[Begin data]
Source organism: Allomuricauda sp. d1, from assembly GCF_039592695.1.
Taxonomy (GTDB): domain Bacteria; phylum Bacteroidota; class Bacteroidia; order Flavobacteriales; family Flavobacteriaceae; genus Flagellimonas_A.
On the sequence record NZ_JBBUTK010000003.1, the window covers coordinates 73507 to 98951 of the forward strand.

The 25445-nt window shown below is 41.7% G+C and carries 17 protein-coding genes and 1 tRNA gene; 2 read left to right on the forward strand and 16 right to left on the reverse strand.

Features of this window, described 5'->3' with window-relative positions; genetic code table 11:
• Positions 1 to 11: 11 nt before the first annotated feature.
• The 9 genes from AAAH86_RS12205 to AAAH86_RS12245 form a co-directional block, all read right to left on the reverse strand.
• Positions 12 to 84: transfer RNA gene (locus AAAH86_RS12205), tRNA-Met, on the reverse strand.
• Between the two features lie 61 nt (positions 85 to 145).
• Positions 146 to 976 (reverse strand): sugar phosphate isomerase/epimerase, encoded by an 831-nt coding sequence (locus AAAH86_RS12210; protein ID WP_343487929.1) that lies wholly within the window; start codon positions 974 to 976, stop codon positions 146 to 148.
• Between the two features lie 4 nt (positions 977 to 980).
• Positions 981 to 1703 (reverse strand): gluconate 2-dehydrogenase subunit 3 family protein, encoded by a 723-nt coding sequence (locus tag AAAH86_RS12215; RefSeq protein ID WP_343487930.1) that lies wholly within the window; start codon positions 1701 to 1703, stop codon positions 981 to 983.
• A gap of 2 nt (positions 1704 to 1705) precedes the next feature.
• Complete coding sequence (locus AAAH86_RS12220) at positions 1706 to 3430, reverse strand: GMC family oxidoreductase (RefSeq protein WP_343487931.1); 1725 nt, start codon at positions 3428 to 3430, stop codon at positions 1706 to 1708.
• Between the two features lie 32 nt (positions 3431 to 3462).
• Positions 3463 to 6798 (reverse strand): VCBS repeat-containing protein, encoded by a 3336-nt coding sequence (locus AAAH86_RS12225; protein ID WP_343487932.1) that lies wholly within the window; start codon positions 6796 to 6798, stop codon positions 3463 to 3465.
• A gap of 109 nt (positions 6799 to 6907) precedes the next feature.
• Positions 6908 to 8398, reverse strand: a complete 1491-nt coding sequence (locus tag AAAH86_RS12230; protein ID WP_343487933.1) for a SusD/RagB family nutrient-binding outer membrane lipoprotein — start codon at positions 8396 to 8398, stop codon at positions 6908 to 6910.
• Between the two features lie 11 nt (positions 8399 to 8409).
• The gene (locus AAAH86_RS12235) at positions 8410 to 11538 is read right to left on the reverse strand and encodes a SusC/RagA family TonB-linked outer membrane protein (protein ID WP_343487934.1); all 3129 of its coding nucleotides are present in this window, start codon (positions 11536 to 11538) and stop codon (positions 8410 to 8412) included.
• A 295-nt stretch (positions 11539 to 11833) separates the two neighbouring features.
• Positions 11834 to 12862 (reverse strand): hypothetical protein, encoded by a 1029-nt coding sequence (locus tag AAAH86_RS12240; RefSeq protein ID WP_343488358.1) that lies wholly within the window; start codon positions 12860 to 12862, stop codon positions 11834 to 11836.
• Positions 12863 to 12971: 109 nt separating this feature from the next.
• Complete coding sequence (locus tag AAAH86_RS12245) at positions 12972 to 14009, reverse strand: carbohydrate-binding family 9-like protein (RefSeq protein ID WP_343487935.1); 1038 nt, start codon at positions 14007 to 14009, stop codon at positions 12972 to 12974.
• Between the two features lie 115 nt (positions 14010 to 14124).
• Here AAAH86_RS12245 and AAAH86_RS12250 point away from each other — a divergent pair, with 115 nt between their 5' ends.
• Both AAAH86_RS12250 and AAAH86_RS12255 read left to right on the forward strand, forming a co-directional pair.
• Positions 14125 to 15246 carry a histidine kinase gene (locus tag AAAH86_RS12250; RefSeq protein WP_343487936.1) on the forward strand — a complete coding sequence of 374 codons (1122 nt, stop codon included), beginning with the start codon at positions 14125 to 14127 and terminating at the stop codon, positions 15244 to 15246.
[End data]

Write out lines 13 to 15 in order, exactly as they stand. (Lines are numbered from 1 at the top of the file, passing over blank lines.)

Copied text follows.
• A gap of 2 nt (positions 1704 to 1705) precedes the next feature.
• Complete coding sequence (locus AAAH86_RS12220) at positions 1706 to 3430, reverse strand: GMC family oxidoreductase (RefSeq protein WP_343487931.1); 1725 nt, start codon at positions 3428 to 3430, stop codon at positions 1706 to 1708.
• Between the two features lie 32 nt (positions 3431 to 3462).